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How to brief your web developer

Change Makers

How to brief your web developer


My gaggle of creative web weavers have had the pleasure of working on hundreds of online projects but it never ceases to bemuse me as to how far the client brief often is from commercial, technical and sometimes aesthetic realities.

Websites are hardly nouveau… its 2009 people and so much HTML under the bridge yet why is it that so many brands can’t get into a realistic headspace about a) cost,  b) goals and c) ongoing commitment and investment?

It’s a little bit like dating for the over 35s; singletons of a certain age a) forget about the barrier to entry (created by the cruel passage of time), b) expect Brad or Angelina on the first date, c) want the Brangelina package, an Oscar, a Vegas wedding… as instant ROI.

Don’t get me wrong, web development is a deeply creative process, but this creativity is hinged upon some very tangible pillars.

So when dreaming up pixels of persuasion, dear marketer, please spare a though to the pillar in the IT department – the engine room of your web dreams.

Behind the doors of the mystical IT department the language of the land is uttered in strange dialects of scoping documentation, maintenance agreements, budgets, change management and ongoing fees. It is a heavy language to master, granted, but the only way to get the electric idea in your head followed through to fruition without getting lost in translation.

So let’s come to terms with the lingua franca. Firstly some definitions. The brief is not a metaphor for the scoping document. The brief is an interpretation of the project sans architecture or details of the foundation. It doesn’t give us (the creative developers) the why and how it just gives us the wishlist.

Which is great as long as the marketers understand that every project requires a scope and this costs money.

Note to marketing self: it takes time to do the dirty work that most people don’t want to do or rather can’t do.

Example: The awesome ground-breaking project goes live and is fabulous, feedback is great but then suddenly the marketing department thinks of an even more awesome idea. All the developer has to do is cut and paste a bit of code et voila. Wrong! The developer needs to design the application and implement. Outcome of more awesome tweaking: it takes time and time equals money.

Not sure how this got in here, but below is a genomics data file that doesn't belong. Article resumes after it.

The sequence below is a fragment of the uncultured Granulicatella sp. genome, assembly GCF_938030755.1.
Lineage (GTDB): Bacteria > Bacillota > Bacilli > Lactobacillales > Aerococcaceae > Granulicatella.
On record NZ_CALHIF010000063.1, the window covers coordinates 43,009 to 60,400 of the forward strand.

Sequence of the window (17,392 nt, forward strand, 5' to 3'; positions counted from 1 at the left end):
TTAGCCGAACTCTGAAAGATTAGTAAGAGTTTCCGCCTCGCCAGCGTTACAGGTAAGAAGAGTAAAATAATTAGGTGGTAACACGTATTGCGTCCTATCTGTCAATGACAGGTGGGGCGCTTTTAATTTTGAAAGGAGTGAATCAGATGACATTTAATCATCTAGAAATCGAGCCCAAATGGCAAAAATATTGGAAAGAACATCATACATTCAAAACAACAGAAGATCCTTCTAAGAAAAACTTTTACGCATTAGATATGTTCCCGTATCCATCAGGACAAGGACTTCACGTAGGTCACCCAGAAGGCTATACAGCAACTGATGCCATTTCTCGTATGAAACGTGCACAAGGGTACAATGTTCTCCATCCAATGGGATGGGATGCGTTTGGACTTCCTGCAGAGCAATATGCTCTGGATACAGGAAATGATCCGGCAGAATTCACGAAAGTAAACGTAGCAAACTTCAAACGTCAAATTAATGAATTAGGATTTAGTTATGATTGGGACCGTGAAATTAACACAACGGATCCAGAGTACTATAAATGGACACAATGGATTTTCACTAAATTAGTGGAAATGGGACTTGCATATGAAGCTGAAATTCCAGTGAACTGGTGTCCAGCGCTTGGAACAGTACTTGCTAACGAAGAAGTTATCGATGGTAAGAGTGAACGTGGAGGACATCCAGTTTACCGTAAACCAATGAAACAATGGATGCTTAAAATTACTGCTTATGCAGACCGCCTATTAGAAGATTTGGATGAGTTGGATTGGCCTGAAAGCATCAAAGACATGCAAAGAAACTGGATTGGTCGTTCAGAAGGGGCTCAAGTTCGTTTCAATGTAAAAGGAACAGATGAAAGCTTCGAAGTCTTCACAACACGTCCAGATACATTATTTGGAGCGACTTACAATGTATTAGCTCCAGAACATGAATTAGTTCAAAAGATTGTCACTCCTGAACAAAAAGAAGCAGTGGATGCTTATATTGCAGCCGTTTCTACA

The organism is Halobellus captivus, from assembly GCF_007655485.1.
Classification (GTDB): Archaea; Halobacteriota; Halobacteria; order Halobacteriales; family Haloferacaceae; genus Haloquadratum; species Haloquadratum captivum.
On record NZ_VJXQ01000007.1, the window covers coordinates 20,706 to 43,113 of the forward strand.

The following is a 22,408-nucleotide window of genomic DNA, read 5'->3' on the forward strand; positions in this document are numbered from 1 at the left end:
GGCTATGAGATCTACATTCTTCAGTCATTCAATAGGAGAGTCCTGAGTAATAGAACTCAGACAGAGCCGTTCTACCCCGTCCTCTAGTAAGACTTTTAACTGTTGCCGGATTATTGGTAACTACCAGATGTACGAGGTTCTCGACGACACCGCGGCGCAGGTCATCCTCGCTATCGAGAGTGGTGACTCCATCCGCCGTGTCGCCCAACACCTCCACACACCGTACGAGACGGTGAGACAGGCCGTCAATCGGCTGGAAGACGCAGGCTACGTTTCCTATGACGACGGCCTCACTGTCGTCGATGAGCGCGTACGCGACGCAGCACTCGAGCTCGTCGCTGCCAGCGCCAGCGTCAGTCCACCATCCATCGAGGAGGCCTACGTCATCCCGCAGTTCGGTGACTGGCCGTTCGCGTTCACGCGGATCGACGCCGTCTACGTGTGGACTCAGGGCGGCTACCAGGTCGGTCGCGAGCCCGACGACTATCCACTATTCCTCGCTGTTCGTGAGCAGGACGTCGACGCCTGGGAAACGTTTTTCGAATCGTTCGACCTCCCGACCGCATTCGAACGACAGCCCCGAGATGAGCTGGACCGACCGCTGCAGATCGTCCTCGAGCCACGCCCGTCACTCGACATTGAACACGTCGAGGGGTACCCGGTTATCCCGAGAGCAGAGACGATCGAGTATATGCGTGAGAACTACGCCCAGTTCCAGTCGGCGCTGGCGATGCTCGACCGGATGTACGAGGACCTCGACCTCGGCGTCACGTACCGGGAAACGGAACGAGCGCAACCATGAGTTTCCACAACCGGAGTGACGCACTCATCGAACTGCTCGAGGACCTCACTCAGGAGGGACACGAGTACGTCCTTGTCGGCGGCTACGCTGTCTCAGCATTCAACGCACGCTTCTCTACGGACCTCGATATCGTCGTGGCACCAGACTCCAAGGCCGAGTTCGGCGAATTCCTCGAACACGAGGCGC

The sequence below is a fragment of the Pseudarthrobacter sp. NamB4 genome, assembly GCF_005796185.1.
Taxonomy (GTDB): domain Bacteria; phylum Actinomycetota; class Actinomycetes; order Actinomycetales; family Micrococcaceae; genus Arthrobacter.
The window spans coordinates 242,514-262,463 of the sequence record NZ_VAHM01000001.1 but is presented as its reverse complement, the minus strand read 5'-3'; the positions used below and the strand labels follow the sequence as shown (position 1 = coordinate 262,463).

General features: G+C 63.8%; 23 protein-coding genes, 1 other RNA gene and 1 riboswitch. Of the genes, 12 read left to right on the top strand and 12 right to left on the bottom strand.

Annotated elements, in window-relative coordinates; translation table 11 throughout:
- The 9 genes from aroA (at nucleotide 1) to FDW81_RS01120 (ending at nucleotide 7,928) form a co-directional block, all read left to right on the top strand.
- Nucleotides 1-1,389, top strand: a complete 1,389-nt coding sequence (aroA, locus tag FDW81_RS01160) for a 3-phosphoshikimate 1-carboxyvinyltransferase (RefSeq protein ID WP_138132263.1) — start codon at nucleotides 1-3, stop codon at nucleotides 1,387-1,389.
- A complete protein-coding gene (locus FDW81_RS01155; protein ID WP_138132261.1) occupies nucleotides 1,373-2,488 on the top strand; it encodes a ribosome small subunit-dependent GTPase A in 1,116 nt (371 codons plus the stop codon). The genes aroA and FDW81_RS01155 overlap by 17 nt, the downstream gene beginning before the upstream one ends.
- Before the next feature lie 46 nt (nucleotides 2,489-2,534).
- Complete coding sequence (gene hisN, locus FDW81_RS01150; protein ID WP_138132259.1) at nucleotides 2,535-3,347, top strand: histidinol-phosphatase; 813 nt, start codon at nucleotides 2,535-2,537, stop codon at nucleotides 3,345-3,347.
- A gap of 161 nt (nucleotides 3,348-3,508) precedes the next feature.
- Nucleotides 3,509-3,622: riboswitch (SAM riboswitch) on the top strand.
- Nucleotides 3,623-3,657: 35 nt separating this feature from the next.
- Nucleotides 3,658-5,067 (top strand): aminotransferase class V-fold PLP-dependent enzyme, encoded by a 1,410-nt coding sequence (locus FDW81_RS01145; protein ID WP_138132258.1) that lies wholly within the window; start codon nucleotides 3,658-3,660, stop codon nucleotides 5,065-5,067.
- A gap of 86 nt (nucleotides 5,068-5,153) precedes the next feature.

How about I give you a brief on how to conceive the brief:

1) Share the love:

 When briefing your digital agency, spend serious time on the requirements and documentation and involve all of the stakeholders in the project. This includes the IT department, customer service department, legal department, etc.  

2) Verbosity is good, specificity is better – now not later:

Describe as many features as you want, describe the customer profile in as much detail, describe the personality of the user(s), describe the feeling of the project, outline a clear budget for what you need right now and if you envision ongoing development, identify who will design the content and functionality layout, who will design the look and feel (if not your digital agency), outline if any supporting marketing campaign will be aligned with the launch of the project, provide research and statistics, give details of your IT department, who will be hosting the project, how many administrators, publishers and what reports do you require. Yes all that and much more.

3) Budget like a realist not a dreamer:

If you are serious about an online presence then you need to establish an annual budget that encompasses all the additional features, growing pains and changes that will be required during the life of the project. If the CFO can’t understand what you are trying to achieve for the company, then I recommend you spend time documenting a case and present it to your senior management team and get them to understand the benefits of an online presence.

Don’t be intimidated by the what ifs – there is nothing wrong with starting out with a small budget and building on the project over time so long as you can make you senior management understand the benefits and most importantly the ROI. Those digital guys speaking in strange tongues can help you do that too.


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